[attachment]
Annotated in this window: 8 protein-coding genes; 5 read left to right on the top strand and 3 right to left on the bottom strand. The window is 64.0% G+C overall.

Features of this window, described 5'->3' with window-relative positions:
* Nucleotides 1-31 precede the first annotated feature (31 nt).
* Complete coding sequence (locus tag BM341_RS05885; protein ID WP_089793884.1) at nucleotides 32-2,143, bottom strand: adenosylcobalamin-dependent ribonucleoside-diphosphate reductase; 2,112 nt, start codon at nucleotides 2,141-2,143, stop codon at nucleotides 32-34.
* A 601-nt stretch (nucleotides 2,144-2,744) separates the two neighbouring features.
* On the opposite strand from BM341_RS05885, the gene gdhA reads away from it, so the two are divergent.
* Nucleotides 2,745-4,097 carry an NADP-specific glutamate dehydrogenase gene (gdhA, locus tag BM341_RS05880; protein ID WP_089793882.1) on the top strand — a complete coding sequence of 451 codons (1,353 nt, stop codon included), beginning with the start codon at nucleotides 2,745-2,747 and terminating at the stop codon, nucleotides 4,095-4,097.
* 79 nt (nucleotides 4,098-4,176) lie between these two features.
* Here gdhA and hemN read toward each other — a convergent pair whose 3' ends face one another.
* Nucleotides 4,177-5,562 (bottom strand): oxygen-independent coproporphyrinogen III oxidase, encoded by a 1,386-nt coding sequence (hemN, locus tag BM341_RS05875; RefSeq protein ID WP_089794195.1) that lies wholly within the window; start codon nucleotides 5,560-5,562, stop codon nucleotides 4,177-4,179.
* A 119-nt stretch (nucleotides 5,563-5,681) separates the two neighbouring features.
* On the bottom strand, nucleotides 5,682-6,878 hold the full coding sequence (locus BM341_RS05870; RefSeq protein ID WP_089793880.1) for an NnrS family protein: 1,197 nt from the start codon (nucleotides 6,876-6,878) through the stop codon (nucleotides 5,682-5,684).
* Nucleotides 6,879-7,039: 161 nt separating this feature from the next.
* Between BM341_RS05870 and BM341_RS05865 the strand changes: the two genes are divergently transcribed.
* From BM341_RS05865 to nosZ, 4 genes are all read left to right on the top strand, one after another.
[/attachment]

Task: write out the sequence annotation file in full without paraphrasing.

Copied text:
Annotated in this window: 8 protein-coding genes; 5 read left to right on the top strand and 3 right to left on the bottom strand. The window is 64.0% G+C overall.

Features of this window, described 5'->3' with window-relative positions:
* Nucleotides 1-31 precede the first annotated feature (31 nt).
* Complete coding sequence (locus tag BM341_RS05885; protein ID WP_089793884.1) at nucleotides 32-2,143, bottom strand: adenosylcobalamin-dependent ribonucleoside-diphosphate reductase; 2,112 nt, start codon at nucleotides 2,141-2,143, stop codon at nucleotides 32-34.
* A 601-nt stretch (nucleotides 2,144-2,744) separates the two neighbouring features.
* On the opposite strand from BM341_RS05885, the gene gdhA reads away from it, so the two are divergent.
* Nucleotides 2,745-4,097 carry an NADP-specific glutamate dehydrogenase gene (gdhA, locus tag BM341_RS05880; protein ID WP_089793882.1) on the top strand — a complete coding sequence of 451 codons (1,353 nt, stop codon included), beginning with the start codon at nucleotides 2,745-2,747 and terminating at the stop codon, nucleotides 4,095-4,097.
* 79 nt (nucleotides 4,098-4,176) lie between these two features.
* Here gdhA and hemN read toward each other — a convergent pair whose 3' ends face one another.
* Nucleotides 4,177-5,562 (bottom strand): oxygen-independent coproporphyrinogen III oxidase, encoded by a 1,386-nt coding sequence (hemN, locus tag BM341_RS05875; RefSeq protein ID WP_089794195.1) that lies wholly within the window; start codon nucleotides 5,560-5,562, stop codon nucleotides 4,177-4,179.
* A 119-nt stretch (nucleotides 5,563-5,681) separates the two neighbouring features.
* On the bottom strand, nucleotides 5,682-6,878 hold the full coding sequence (locus BM341_RS05870; RefSeq protein ID WP_089793880.1) for an NnrS family protein: 1,197 nt from the start codon (nucleotides 6,876-6,878) through the stop codon (nucleotides 5,682-5,684).
* Nucleotides 6,879-7,039: 161 nt separating this feature from the next.
* Between BM341_RS05870 and BM341_RS05865 the strand changes: the two genes are divergently transcribed.
* From BM341_RS05865 to nosZ, 4 genes are all read left to right on the top strand, one after another.